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Old 09-28-2011, 12:02 PM   #1
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New refrigerator 110 or 120V?

I am looking at buying a new refrigerator for my trailer. Why the difference between 110v and 120v? I have not wired the trailer for this yet. Is the difference based on the wiring in the trailer? It can't be the shore power can it? Help!
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Carolyn
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Old 09-28-2011, 12:30 PM   #2
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Your common household voltage is 120V. Some people commonly call it 110V, but they are the same for what you are asking for. Now, did you mean to type 220V in your question? That would be a difference and a mistake you would not want to make - your trailer does not have 220V (really 240V).

Confusing? It can be. You are fine with a 120V fridge. Remember, if you go off grid then you will need a duel power electric/gas unit to keep it going - batteries will not do it for power to a fridge.
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Old 09-28-2011, 12:41 PM   #3
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As clancy boy said, common household power in North America is 120V, but that's a nominal voltage. It generally varies a bit based on a number of factors, at the moment my UPS says it's 121V at the outlet, for example. Usually as long as it's above about 108V and below about 130V everything will work fine. "Shore power" should be the same as household power but on a 30 amp circuit.

Are you looking at RV fridges? (ones that can run off of either electricity or LP gas.) Dometic, the biggest manufacturer of these, refers to their 2-way refrigerators as "110V AC/LP Gas" on their website, and most vendors use the manufacturer's description so that's likely where the confusion started.

The other option, just in case you want more choices, is a refrigerator that uses a Danfoss 12V DC compressor. This would be better for a trailer with plenty of solar or for someone who rarely boondocks for more than a day or two, since it'll only work with electricity, but it'll work well off batteries as long as there's enough battery capacity.
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Old 09-28-2011, 02:48 PM   #4
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I guess the confusion is that on the Dometic web site, for example, it lists 2 models, one is 110v ac/LP and one is 120v ac/LP. That is why I wasn't sure which one to get. So are they basically the same, and labeled that way to avoid confusion?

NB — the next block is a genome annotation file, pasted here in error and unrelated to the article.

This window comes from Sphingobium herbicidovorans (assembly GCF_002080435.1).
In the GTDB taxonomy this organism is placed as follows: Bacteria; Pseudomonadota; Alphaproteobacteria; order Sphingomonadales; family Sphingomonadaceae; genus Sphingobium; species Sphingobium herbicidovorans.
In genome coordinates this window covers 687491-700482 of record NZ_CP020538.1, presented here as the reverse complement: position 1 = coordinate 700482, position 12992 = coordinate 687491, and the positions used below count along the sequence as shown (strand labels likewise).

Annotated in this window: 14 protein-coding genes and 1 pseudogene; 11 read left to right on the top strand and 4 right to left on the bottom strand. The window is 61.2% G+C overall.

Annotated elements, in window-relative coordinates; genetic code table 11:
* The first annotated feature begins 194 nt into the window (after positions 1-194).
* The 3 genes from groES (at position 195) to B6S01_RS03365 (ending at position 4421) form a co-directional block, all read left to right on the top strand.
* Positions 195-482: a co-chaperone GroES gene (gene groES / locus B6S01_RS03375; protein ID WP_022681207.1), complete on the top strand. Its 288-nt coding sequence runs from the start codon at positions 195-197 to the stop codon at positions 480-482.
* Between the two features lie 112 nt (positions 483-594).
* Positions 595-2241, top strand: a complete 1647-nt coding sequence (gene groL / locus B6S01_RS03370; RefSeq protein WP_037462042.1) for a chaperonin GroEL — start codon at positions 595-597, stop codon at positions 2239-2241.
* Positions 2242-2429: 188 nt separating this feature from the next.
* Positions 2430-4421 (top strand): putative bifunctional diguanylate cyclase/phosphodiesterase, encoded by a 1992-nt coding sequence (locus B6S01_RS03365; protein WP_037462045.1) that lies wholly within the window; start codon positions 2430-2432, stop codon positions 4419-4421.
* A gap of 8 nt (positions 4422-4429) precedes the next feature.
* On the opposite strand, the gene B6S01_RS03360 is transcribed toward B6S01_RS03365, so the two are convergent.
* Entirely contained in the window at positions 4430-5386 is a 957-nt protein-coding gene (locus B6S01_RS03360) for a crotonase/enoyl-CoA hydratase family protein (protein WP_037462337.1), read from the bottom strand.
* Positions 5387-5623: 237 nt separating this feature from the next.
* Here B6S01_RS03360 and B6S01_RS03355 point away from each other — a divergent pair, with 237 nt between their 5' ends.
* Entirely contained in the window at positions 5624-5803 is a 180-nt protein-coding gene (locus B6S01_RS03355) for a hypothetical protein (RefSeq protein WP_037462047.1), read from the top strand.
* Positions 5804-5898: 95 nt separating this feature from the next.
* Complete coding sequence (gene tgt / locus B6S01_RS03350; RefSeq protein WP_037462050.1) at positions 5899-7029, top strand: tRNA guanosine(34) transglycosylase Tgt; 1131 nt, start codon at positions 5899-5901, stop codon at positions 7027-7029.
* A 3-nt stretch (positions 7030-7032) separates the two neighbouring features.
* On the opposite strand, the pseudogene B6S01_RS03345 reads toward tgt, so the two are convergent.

Thanks again!!!
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Old 09-28-2011, 03:23 PM   #5
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They are the same - normal household current of 120V.
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Old 09-28-2011, 03:54 PM   #6
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Thanks for everyone's help!
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Old 09-28-2011, 04:00 PM   #7
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re: "a refrigerator that uses a Danfoss 12V DC compressor." -- things have changed in the last ten or twenty years. A good EnergyStar rated refrigerator is much less expensive than either a Danfoss based one or the typical RV absorption type and the efficiency is getting practical for RV use.

A 5 cf GE fridge at Walmart was under $200. You could add a 200 watt solar system and an extra battery or two to run it for a total outlay of less than the cost of a new RV fridge.
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Old 09-28-2011, 04:08 PM   #8
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re: "a refrigerator that uses a Danfoss 12V DC compressor." -- things have changed in the last ten or twenty years. A good EnergyStar rated refrigerator is much less expensive than either a Danfoss based one or the typical RV absorption type and the efficiency is getting practical for RV use.

A 5 cf GE fridge at Walmart was under $200. You could add a 200 watt solar system and an extra battery or two to run it for a total outlay of less than the cost of a new RV fridge.
There's nothing on GE's site about the current draw of these refrigerators. Even assuming that it's as efficient as the Danfoss-equipped ones, you'll have losses from an inverter to produced 120v current for it, and it's not designed to be installed in a moving vehicle. I guess it would only have to last 1/6th as long as an RV/yacht unit to make up for that, but my 36-year-old Dometic is still working on electric and (when parked) on gas. I need to figure out why it won't stay lit on the road. So, it would need to stand up to 6 years of travel to break even on that front.
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Old 09-28-2011, 08:35 PM   #9